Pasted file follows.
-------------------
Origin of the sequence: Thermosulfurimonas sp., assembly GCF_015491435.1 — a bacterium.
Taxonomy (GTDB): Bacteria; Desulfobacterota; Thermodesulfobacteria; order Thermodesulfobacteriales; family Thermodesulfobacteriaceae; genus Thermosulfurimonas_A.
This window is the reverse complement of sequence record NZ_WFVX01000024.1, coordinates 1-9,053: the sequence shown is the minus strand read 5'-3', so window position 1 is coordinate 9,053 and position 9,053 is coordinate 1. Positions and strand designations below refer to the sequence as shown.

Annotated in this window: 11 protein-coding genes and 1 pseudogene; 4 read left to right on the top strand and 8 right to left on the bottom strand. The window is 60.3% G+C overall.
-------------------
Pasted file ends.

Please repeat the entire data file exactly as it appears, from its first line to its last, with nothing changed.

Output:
Origin of the sequence: Thermosulfurimonas sp., assembly GCF_015491435.1 — a bacterium.
Taxonomy (GTDB): Bacteria; Desulfobacterota; Thermodesulfobacteria; order Thermodesulfobacteriales; family Thermodesulfobacteriaceae; genus Thermosulfurimonas_A.
This window is the reverse complement of sequence record NZ_WFVX01000024.1, coordinates 1-9,053: the sequence shown is the minus strand read 5'-3', so window position 1 is coordinate 9,053 and position 9,053 is coordinate 1. Positions and strand designations below refer to the sequence as shown.

Annotated in this window: 11 protein-coding genes and 1 pseudogene; 4 read left to right on the top strand and 8 right to left on the bottom strand. The window is 60.3% G+C overall.